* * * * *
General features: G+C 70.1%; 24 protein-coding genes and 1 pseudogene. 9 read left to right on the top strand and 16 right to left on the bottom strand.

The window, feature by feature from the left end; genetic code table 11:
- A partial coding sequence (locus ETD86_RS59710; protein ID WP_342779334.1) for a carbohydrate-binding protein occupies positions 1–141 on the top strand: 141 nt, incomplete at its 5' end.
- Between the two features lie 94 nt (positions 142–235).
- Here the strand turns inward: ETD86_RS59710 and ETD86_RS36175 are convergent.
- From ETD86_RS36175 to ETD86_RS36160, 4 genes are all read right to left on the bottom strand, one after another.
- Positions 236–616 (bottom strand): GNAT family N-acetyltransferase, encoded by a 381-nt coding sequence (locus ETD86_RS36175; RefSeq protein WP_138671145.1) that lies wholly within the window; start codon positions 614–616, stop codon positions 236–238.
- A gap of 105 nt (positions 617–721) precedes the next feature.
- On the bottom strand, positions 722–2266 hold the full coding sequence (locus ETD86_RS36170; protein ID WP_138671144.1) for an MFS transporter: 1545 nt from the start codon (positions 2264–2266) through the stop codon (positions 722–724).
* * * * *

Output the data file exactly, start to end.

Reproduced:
General features: G+C 70.1%; 24 protein-coding genes and 1 pseudogene. 9 read left to right on the top strand and 16 right to left on the bottom strand.

The window, feature by feature from the left end; genetic code table 11:
- A partial coding sequence (locus ETD86_RS59710; protein ID WP_342779334.1) for a carbohydrate-binding protein occupies positions 1–141 on the top strand: 141 nt, incomplete at its 5' end.
- Between the two features lie 94 nt (positions 142–235).
- Here the strand turns inward: ETD86_RS59710 and ETD86_RS36175 are convergent.
- From ETD86_RS36175 to ETD86_RS36160, 4 genes are all read right to left on the bottom strand, one after another.
- Positions 236–616 (bottom strand): GNAT family N-acetyltransferase, encoded by a 381-nt coding sequence (locus ETD86_RS36175; RefSeq protein WP_138671145.1) that lies wholly within the window; start codon positions 614–616, stop codon positions 236–238.
- A gap of 105 nt (positions 617–721) precedes the next feature.
- On the bottom strand, positions 722–2266 hold the full coding sequence (locus ETD86_RS36170; protein ID WP_138671144.1) for an MFS transporter: 1545 nt from the start codon (positions 2264–2266) through the stop codon (positions 722–724).